'Nay, nay, say not so, good Clock,' suddenly broke in a strange voice, and at that moment a flake of snow floated down and rested quietly on the side of the tower. Now the snow fell thick and fast; so soft, so gentle was it, so pure it looked, that the old Clock felt strangely calmed.

• Tell me your troubles,' said the Snow softly; 'I come from far away, high among the clouds ; surely to-night I bring 'a good message to earth.

“Ah! yes, to earth,' murmured the Clock, but not to me;' yet nevertheless he poured out the story of his wrongs, and the lovely snow listened quietly, and as he ended she laid her soft white hands upon his face.

* Hearken! oh village Clock!' she said ; 'you grieve because your day is passing, you that were once so proud and strong; look around you, everything one day must give up;' think of the little children you watched when you were first placed here, some quickly came to sleep beneath the shadow of the church, others have grown grey under your eyes, their appointed task will soon be finished too; and if they, the work of God's hand, fade so surely, shall not you, the work of man's, come to the end of your allotted life! All have their work to do; and your part, my friend, has hitherto been bravely done. Think, only think, how day by day you have told the human creatures of the precious hours that were flying, of those "golden opportunities " not to be neglected. Oh! rest now and be thankful.'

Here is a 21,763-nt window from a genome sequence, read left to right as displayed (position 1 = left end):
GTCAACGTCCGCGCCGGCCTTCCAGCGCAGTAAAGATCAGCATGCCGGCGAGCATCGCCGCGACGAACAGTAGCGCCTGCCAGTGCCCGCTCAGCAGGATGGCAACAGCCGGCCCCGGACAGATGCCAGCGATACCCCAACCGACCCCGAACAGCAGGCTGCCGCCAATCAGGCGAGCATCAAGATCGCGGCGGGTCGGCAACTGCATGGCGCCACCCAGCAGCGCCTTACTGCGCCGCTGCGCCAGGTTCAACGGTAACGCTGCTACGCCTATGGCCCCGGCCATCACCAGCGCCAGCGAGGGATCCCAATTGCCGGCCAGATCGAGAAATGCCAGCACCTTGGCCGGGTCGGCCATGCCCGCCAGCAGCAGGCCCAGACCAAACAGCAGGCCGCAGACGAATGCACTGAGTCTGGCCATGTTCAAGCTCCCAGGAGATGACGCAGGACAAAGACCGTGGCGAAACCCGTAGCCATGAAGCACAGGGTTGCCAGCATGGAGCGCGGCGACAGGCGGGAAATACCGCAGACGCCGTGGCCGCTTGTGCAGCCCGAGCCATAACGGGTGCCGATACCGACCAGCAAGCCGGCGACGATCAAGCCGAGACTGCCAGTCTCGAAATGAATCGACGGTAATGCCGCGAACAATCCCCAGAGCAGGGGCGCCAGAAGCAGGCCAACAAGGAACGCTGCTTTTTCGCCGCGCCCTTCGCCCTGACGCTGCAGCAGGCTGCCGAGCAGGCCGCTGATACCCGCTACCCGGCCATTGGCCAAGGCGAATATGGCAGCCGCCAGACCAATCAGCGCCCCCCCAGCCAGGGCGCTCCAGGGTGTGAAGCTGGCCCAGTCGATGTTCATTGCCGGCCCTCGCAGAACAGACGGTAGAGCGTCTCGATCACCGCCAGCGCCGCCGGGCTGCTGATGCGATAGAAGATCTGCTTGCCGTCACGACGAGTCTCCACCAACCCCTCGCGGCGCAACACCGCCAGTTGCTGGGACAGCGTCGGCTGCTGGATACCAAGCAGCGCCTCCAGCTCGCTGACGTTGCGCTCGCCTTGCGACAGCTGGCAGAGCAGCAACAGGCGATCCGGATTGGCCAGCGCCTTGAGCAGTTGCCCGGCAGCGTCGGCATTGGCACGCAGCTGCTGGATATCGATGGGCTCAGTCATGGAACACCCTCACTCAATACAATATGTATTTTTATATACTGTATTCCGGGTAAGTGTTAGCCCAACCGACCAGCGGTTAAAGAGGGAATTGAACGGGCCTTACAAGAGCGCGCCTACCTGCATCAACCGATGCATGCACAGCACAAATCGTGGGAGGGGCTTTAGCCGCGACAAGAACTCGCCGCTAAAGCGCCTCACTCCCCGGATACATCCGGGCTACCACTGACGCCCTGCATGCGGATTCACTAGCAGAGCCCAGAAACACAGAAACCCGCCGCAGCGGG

“Yes, she comes from above; she must be right, the Clock kept murmuring, and somehow it comforted him to repeat this.

Another hour passed, the ground was covered several inches with snow, and the yew trees looked weird but lovely in their pure robe. All was very still, for the carol singers had not yet commenced, and footsteps fell silently on the snow. Suddenly there was a wild commotion in the belfry, and then sharp and clear upon the midnight air rang the Christmas bells. The Ivy trembled, and it was to the Clock as if his heart stood still.

*Listen, listen,' said the Snow, lightly touching him. This is a message for you.'